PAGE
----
Sunday, September 27, 2015

No, You Didn't Die For Your Country

Story: Tributes to war's fallen spreading

In the above story there is a common phrase that hardly ever gets challenged: "...gave their lives for their country..." Whenever this phrase is used it automatically shuts down any potential challenge to the claim because there is, for some reason, a built-in fear of doing so. That needs to change.

War is not something that is always done in defense of a country (or in defense of anything, for that matter). Even the name, Department of Defense, is inaccurate.War is more often an act of aggression, undertaken for the purpose of strengthening the power and increasing the wealth of those with the most power and wealth.

The way that people who are society's most vulnerable are convinced to fight in wars that bring them no benefit is to give them a false sense of danger. If people with no power can be convinced that another group is going to take away what little they have, they will be willing to fight. Add in a strong dose of simple-minded patriotism, and few will ever look past it to what's really going on.

The U.S. imperial war machine has been in operation since at least WWI, with the actual point in time being debatable. But since the invasion of Iraq, there is no question that our military is not an entity in place to protect the country. It's a monster that is unleashed to destroy and steal for the benefit of those who already have the most.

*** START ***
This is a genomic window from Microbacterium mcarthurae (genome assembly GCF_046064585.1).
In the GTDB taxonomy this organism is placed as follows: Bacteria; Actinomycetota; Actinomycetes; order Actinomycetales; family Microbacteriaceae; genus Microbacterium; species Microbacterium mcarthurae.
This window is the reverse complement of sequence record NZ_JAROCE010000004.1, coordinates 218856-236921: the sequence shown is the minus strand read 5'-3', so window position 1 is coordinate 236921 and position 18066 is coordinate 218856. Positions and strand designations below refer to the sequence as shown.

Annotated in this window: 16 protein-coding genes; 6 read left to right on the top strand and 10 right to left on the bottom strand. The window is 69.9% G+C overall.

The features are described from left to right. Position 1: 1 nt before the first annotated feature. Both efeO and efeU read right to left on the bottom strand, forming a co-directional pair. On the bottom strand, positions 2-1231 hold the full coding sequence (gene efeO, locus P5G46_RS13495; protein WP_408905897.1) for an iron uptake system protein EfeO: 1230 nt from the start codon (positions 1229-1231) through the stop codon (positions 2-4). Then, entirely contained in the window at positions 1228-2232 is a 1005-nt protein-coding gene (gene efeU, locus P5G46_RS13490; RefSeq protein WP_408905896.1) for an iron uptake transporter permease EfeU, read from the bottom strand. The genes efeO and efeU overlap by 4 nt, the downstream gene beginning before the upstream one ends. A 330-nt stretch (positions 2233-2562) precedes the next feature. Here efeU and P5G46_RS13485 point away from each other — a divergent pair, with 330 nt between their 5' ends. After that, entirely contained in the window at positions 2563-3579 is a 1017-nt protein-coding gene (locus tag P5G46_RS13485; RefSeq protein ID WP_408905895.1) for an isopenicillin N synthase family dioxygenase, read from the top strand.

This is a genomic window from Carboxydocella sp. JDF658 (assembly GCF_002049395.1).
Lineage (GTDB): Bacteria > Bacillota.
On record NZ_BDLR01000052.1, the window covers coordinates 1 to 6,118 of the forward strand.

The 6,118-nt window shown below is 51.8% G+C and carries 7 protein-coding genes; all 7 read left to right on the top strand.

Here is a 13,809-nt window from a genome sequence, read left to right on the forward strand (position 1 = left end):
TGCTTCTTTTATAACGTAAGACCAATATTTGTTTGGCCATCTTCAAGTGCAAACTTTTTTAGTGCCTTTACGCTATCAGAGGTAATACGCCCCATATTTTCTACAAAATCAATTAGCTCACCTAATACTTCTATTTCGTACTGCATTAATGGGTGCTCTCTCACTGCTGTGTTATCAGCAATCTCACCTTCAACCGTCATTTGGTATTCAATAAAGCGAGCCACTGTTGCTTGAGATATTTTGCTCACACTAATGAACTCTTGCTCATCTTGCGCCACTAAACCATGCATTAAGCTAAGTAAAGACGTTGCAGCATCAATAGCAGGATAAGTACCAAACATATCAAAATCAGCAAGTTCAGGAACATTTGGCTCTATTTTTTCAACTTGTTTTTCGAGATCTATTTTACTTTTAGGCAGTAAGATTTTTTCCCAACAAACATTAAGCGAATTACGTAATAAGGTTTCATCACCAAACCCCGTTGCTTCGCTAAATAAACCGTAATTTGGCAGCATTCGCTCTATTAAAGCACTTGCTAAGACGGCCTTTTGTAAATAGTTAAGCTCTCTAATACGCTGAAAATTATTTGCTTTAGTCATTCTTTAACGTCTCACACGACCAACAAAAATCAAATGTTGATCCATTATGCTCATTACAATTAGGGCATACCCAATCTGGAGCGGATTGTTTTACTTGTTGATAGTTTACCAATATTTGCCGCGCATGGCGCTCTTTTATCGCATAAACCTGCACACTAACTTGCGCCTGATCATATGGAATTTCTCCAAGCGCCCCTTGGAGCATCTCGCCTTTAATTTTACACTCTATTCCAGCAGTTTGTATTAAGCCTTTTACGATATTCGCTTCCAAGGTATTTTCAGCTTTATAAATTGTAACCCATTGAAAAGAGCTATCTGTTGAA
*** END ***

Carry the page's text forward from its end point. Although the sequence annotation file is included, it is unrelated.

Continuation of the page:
But we will never acknowledge this reality when people who fight these wars are seen by the general population as have done something noble. It's a terrible skewing of reality that is as ridiculous as it is evil. Tributes to those who have been duped into taking part is a part of the problem. Honoring them can't include the lie that they died for something they didn't die for.


Thursday, September 24, 2015

We Keep Acting Like We Hate Humanity

Two stories I ran across at about the same time:

Poor People Don't Have Less Self-Control. Poverty Forces Them to Think Short-Term.
"...poverty can force people to live in a permanent now. Worrying about tomorrow can be a luxury if you don’t know how you’ll survive today."
Education Gap Between Rich and Poor Is Growing Wider
"...the achievement gaps between more affluent and less privileged children is wider than ever..."

I couldn't help but see a future where we have at least two distinct groups, one with all the power and money and the other begging just to make it through another day. It is similar to what we supposedly left behind when we began moving away from feudal social systems. But, for some reason, our species seems to migrate back to this horrible model history has proven to create an awful existence for the vast majority of us.

If an alien race were to visit the planet, they could correctly conclude that we hate ourselves.

Thursday, September 17, 2015

Trickle-Down Heaven Should Be Happening Now

With the presidential debates now underway, we again hear in near unison the conservative talking point about how tax cuts for the rich will create jobs for the poor. This "trickle-down" idea has been at the core of just about every Republican's rhetoric when it comes to the economy and job creation. Leaving aside studies and expert opinions directly debunking this notion, have are living the middle of all the proof we need: rising income inequality.

There is no doubt that the gap between rich and poor is large and getting bigger. But if the trickle-down idea was valid, everyone at the bottom would be benefiting from the wealth increases being experienced by those already at the top of the economic heap; we would be living in trickle-down heaven. Instead, those at the top are hoarding it in amounts so great that they are eligible for their own Hoarders reality TV show. To allow them to accumulate even more money through tax cuts will only result in more of the same hoarding behavior.

Yet, despite existing within the proof of this false notion, people still push it as valid. Our fate need not be as sad as this direction is taking us.